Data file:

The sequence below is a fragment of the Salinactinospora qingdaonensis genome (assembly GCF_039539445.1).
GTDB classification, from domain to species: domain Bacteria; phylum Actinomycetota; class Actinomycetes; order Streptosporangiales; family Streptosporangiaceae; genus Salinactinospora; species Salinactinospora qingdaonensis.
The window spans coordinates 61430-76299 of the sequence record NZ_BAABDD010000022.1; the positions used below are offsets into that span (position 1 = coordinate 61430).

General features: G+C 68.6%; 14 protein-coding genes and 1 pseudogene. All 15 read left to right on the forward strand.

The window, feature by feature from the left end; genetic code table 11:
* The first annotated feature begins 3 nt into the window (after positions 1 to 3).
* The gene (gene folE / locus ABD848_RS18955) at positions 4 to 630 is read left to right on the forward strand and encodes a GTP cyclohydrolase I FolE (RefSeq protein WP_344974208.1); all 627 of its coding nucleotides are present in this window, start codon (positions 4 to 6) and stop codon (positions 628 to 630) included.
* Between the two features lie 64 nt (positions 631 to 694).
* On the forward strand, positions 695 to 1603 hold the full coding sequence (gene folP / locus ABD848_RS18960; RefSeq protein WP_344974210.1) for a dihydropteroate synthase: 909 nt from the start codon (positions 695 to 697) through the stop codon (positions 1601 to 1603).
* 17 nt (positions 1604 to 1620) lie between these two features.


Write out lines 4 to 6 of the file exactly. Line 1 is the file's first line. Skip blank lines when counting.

General features: G+C 68.6%; 14 protein-coding genes and 1 pseudogene. All 15 read left to right on the forward strand.

The window, feature by feature from the left end; genetic code table 11:
* The first annotated feature begins 3 nt into the window (after positions 1 to 3).